This Weekend’s New Crazy Recipe August 13, 2008Posted by Janet & Hich in : SANDWHICH musings , comments closed
Moroccan Stewed Goat Meat
with Dried Fruit and Almond Chutney
This Thursday, Friday and Saturday only!!!
Get it while it lasts…. And if you have the patience for the story behind it, read on:
Hich Has Gone Crazy Again: The Goat Story
Not that any of us around here maintains a steady level of sanity, but this time he has really gone for the gold, so to speak.
He decided to cook a goat here at the restaurant. A whole goat. And he decided to make the spices it would be cooked with.
Thinking about the impending goat purchase, Hich got to thinking about Ras el Hanout, which is a phrase in Arabic that refers to the “best of the best” that a spice vendor can offer. Ras el Hanout is a spice blend that varies from country to country, region to region, and most definitely from vendor to vendor within a single city. Moroccan Ras el Hanout is very special.
Ras el Hanout
As some of you know, Hich has the slight OCD thing of needing to do everything, everything, everything from scratch. You can buy various Ras el Hanout blends on the internet, but who knows if they’d be any good? So as he does, Hich set about to make his own blend – from cardamom, cloves, cinnamon, coriander, cumin, black pepper, juniper berries, allspice, fennel, paprika, cayenne, turmeric, ginger and nutmeg. There is some toasting of some of the spices and a lot of grinding of all of it. I just smelled some in a bowl. Wow….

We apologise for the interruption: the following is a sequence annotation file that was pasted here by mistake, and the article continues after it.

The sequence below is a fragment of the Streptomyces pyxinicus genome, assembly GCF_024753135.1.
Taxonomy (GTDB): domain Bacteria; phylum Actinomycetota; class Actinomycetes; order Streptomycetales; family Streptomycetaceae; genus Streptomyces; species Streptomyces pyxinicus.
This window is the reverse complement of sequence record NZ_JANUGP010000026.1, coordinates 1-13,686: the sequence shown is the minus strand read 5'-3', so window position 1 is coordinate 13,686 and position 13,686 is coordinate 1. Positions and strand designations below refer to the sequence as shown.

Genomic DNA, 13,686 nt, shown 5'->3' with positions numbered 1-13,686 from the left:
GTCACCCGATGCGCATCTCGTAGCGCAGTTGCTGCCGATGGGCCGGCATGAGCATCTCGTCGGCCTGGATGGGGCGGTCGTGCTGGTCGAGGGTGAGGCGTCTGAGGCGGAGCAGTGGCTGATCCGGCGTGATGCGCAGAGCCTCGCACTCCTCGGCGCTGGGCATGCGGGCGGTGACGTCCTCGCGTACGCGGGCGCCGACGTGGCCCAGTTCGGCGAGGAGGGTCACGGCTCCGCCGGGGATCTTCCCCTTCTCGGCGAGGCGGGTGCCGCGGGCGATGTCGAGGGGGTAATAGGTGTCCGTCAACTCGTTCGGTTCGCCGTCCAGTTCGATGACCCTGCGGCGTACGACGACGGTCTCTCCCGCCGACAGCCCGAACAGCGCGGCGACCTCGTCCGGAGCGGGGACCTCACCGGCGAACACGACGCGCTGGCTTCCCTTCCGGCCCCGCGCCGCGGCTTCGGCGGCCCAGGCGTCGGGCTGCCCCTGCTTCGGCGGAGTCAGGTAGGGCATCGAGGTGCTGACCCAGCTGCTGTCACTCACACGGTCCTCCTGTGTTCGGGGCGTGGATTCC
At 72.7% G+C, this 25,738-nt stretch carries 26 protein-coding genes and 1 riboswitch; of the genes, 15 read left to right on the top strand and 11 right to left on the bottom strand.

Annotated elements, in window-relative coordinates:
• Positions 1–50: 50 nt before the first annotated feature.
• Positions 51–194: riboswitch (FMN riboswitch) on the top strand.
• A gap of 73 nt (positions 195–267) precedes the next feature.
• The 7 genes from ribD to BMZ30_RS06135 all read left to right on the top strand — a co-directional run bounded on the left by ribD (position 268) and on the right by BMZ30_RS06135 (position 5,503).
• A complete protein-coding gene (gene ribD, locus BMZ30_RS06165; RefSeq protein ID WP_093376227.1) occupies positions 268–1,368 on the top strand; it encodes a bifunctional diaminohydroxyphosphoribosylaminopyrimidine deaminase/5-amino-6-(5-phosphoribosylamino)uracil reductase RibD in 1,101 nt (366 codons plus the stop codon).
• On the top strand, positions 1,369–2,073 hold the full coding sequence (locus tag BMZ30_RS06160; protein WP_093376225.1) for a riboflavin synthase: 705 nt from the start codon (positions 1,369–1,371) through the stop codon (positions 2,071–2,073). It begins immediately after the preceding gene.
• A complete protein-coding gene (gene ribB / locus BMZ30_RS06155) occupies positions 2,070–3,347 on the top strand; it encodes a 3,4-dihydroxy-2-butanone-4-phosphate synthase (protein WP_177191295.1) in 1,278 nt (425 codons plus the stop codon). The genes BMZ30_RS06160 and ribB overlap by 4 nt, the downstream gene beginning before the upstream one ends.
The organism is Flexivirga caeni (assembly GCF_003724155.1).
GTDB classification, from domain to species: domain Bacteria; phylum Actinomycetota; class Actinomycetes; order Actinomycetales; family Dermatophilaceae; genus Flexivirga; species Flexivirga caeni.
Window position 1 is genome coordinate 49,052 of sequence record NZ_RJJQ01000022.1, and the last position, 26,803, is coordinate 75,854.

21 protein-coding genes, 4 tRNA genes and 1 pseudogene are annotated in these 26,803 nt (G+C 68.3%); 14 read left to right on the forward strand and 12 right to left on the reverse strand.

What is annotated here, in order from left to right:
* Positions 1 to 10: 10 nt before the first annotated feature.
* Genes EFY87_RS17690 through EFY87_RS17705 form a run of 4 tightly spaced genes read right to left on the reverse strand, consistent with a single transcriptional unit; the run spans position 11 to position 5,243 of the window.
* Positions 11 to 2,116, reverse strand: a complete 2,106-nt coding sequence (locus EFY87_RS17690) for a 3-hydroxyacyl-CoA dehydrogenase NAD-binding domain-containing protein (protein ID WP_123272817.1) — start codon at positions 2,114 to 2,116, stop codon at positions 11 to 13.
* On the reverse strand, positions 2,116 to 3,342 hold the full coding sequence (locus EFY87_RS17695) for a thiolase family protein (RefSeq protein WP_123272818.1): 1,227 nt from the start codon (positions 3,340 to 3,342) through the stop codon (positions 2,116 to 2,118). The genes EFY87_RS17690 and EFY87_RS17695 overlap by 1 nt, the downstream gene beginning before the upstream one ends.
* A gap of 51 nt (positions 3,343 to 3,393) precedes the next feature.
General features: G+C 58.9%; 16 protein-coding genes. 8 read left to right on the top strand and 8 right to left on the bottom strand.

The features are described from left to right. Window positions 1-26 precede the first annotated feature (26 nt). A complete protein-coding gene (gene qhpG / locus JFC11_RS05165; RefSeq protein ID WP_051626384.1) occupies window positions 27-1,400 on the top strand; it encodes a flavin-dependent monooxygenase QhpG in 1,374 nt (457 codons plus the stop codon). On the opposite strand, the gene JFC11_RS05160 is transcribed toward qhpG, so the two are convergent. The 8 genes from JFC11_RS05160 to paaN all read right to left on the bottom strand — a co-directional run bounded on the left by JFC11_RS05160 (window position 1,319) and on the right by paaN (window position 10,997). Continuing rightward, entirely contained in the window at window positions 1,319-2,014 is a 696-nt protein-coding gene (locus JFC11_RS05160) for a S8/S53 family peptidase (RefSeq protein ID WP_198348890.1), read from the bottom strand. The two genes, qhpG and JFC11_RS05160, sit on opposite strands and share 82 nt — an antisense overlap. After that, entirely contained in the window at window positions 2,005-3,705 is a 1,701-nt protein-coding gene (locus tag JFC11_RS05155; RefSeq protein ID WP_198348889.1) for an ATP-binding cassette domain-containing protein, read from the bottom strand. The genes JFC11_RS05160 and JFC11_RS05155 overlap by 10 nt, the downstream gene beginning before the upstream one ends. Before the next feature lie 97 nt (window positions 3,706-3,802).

Then he had to procure a goat.
He made arrangements between a local goat farmer and a Halal butcher in Chatham County. The practice of getting a whole animal to consume is not uncommon in the world, and now top restauranteurs are following suit, because it allows you to offer incredibly fresh meat…and with meat, freshness is almost the same thing as deliciousness. In Hich’s native Morocco, when a whole animal is purchased, the entire animal is then consumed, so there is no waste. Lest anyone get queasy, if you’re wondering what happened to the legs and the head and other delicacies, Hich is gonna eat those up at his house… At Sandwhich, all we’ll be serving is the “regular” meat.